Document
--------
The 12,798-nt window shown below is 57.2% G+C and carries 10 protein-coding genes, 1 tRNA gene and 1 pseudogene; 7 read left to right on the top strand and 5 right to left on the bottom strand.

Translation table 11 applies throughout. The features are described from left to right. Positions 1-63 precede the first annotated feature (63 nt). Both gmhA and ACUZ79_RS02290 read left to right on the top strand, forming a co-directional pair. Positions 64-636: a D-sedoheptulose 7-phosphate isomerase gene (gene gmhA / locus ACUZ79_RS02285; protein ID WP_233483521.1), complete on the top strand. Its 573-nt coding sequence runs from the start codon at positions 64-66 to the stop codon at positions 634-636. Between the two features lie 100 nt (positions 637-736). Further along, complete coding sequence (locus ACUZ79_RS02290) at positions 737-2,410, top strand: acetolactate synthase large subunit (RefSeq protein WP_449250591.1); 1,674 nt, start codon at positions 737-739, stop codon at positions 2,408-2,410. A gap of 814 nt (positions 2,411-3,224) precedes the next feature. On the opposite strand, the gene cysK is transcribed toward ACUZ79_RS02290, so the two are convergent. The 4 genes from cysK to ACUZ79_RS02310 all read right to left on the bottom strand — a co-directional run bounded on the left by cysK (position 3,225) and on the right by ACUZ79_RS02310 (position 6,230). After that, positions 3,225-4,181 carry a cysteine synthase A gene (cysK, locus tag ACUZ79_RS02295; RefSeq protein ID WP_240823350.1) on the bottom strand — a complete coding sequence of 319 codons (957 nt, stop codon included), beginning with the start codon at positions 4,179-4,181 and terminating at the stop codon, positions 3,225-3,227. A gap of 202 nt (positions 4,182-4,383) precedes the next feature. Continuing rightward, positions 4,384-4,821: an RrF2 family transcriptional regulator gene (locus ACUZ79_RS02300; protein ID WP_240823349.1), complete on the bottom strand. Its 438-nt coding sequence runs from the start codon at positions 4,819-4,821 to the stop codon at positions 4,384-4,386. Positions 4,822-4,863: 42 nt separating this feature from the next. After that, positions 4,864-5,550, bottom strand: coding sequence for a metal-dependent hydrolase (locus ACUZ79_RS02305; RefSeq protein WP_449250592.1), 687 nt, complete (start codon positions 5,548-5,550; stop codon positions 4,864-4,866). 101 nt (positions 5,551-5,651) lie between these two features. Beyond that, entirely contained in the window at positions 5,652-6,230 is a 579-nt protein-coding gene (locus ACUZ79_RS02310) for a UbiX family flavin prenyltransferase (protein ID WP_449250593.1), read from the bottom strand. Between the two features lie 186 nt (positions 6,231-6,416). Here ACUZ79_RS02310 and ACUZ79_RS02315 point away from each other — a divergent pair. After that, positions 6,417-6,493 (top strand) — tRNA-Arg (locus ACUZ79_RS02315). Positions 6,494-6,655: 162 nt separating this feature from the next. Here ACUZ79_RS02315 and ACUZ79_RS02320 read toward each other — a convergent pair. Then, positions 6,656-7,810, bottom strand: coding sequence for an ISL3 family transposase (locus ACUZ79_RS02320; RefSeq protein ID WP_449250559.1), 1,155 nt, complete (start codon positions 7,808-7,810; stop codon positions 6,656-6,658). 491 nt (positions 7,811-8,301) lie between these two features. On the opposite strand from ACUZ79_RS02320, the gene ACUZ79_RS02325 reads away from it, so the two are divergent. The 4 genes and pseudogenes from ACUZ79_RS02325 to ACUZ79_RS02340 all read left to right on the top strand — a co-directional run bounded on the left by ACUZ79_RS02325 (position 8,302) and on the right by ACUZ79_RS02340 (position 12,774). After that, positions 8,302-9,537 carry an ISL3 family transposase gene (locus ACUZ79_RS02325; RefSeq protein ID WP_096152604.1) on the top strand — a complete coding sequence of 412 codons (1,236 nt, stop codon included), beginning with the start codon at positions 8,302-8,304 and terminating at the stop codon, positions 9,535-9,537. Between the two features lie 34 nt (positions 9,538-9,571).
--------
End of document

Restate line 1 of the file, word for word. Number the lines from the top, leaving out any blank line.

The 12,798-nt window shown below is 57.2% G+C and carries 10 protein-coding genes, 1 tRNA gene and 1 pseudogene; 7 read left to right on the top strand and 5 right to left on the bottom strand.